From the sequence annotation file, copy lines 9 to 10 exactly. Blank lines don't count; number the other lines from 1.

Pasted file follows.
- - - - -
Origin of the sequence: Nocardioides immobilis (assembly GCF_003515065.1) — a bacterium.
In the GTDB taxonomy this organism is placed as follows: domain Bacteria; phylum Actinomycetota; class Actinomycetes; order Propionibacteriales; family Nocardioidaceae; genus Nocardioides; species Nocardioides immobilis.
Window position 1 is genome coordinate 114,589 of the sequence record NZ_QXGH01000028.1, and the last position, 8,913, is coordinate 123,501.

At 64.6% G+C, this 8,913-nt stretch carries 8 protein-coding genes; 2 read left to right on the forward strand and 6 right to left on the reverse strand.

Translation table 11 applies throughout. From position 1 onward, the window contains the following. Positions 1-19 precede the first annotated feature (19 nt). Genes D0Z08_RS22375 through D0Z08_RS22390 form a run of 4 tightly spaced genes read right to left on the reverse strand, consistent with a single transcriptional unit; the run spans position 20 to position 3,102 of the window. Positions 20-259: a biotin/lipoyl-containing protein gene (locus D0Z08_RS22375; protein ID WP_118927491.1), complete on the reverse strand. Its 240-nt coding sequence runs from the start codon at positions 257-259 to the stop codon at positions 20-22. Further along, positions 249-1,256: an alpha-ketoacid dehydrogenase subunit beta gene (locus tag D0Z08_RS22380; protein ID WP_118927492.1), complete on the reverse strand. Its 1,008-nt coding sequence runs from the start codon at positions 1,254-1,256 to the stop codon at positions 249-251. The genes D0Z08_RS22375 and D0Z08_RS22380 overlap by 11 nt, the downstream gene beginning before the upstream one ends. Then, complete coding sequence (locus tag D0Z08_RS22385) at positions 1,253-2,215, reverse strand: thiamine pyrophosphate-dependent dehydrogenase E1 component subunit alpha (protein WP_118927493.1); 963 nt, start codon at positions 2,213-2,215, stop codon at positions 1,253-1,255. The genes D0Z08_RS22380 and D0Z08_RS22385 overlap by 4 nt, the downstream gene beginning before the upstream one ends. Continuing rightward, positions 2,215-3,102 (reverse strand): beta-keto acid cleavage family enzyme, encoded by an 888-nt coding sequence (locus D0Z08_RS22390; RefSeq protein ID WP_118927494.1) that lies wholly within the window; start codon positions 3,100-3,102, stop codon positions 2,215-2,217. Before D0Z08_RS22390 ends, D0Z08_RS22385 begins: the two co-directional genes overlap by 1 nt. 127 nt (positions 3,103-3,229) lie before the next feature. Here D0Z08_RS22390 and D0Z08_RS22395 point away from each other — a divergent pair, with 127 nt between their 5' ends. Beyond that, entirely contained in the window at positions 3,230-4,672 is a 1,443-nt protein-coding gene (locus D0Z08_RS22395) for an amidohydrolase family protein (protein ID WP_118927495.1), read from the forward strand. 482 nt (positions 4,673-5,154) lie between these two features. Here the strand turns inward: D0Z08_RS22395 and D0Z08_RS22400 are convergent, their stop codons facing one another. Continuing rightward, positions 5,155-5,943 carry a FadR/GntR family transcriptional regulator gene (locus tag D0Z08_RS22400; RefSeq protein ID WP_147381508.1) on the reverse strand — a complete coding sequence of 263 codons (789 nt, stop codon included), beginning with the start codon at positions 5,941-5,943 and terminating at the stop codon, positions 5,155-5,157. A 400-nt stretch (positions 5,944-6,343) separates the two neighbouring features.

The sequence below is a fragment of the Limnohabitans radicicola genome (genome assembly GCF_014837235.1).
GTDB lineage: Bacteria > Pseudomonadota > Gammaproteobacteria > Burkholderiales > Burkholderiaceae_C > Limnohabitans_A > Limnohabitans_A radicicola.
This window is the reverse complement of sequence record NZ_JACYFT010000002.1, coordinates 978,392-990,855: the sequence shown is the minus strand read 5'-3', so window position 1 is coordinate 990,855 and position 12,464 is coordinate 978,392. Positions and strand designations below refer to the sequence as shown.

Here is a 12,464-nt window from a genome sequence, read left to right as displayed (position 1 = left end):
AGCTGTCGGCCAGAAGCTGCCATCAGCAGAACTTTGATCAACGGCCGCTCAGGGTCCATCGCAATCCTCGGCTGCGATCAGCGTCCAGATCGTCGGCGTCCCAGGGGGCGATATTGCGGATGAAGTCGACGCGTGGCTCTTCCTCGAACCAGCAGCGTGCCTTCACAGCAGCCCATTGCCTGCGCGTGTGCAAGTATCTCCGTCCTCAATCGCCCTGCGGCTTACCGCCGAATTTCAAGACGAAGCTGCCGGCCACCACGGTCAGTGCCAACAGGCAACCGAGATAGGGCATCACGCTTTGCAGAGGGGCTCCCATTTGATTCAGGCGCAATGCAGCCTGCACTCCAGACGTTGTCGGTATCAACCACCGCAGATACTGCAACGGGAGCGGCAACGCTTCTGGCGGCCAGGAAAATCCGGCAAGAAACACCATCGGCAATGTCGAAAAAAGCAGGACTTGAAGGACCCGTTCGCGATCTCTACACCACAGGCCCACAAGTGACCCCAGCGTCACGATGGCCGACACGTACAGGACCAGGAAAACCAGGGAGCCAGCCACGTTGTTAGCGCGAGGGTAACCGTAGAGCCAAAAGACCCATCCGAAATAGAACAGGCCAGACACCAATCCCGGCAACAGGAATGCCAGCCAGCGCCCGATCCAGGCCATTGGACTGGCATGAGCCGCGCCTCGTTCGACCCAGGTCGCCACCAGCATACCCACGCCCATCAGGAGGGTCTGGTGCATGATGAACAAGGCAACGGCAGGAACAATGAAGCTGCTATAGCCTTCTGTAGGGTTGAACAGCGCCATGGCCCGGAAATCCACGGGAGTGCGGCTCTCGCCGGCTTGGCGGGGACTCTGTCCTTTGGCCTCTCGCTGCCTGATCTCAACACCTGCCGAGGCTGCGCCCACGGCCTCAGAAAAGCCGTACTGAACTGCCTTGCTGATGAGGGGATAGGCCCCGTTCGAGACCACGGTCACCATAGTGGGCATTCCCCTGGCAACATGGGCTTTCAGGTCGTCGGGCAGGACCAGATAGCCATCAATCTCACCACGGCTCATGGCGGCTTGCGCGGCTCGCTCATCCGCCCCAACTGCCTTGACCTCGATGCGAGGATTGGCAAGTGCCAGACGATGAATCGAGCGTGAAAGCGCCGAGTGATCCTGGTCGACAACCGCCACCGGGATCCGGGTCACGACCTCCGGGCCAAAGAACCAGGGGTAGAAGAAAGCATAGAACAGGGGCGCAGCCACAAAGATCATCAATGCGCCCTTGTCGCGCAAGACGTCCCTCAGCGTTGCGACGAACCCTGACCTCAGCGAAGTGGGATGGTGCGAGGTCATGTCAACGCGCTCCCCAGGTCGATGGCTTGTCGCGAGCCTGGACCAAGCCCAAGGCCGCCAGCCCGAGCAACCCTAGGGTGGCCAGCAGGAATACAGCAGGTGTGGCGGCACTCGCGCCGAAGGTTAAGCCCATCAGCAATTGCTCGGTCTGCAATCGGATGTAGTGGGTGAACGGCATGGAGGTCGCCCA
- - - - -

Here is a 12,464-nt window from a genome sequence, read left to right as displayed (position 1 = left end):
AGCTGTCGGCCAGAAGCTGCCATCAGCAGAACTTTGATCAACGGCCGCTCAGGGTCCATCGCAATCCTCGGCTGCGATCAGCGTCCAGATCGTCGGCGTCCCAGGGGGCGATATTGCGGATGAAGTCGACGCGTGGCTCTTCCTCGAACCAGCAGCGTGCCTTCACAGCAGCCCATTGCCTGCGCGTGTGCAAGTATCTCCGTCCTCAATCGCCCTGCGGCTTACCGCCGAATTTCAAGACGAAGCTGCCGGCCACCACGGTCAGTGCCAACAGGCAACCGAGATAGGGCATCACGCTTTGCAGAGGGGCTCCCATTTGATTCAGGCGCAATGCAGCCTGCACTCCAGACGTTGTCGGTATCAACCACCGCAGATACTGCAACGGGAGCGGCAACGCTTCTGGCGGCCAGGAAAATCCGGCAAGAAACACCATCGGCAATGTCGAAAAAAGCAGGACTTGAAGGACCCGTTCGCGATCTCTACACCACAGGCCCACAAGTGACCCCAGCGTCACGATGGCCGACACGTACAGGACCAGGAAAACCAGGGAGCCAGCCACGTTGTTAGCGCGAGGGTAACCGTAGAGCCAAAAGACCCATCCGAAATAGAACAGGCCAGACACCAATCCCGGCAACAGGAATGCCAGCCAGCGCCCGATCCAGGCCATTGGACTGGCATGAGCCGCGCCTCGTTCGACCCAGGTCGCCACCAGCATACCCACGCCCATCAGGAGGGTCTGGTGCATGATGAACAAGGCAACGGCAGGAACAATGAAGCTGCTATAGCCTTCTGTAGGGTTGAACAGCGCCATGGCCCGGAAATCCACGGGAGTGCGGCTCTCGCCGGCTTGGCGGGGACTCTGTCCTTTGGCCTCTCGCTGCCTGATCTCAACACCTGCCGAGGCTGCGCCCACGGCCTCAGAAAAGCCGTACTGAACTGCCTTGCTGATGAGGGGATAGGCCCCGTTCGAGACCACGGTCACCATAGTGGGCATTCCCCTGGCAACATGGGCTTTCAGGTCGTCGGGCAGGACCAGATAGCCATCAATCTCACCACGGCTCATGGCGGCTTGCGCGGCTCGCTCATCCGCCCCAACTGCCTTGACCTCGATGCGAGGATTGGCAAGTGCCAGACGATGAATCGAGCGTGAAAGCGCCGAGTGATCCTGGTCGACAACCGCCACCGGGATCCGGGTCACGACCTCCGGGCCAAAGAACCAGGGGTAGAAGAAAGCATAGAACAGGGGCGCAGCCACAAAGATCATCAATGCGCCCTTGTCGCGCAAGACGTCCCTCAGCGTTGCGACGAACCCTGACCTCAGCGAAGTGGGATGGTGCGAGGTCATGTCAACGCGCTCCCCAGGTCGATGGCTTGTCGCGAGCCTGGACCAAGCCCAAGGCCGCCAGCCCGAGCAACCCTAGGGTGGCCAGCAGGAATACAGCAGGTGTGGCGGCACTCGCGCCGAAGGTTAAGCCCATCAGCAATTGCTCGGTCTGCAATCGGATGTAGTGGGTGAACGGCATGGAGGTCGCCCA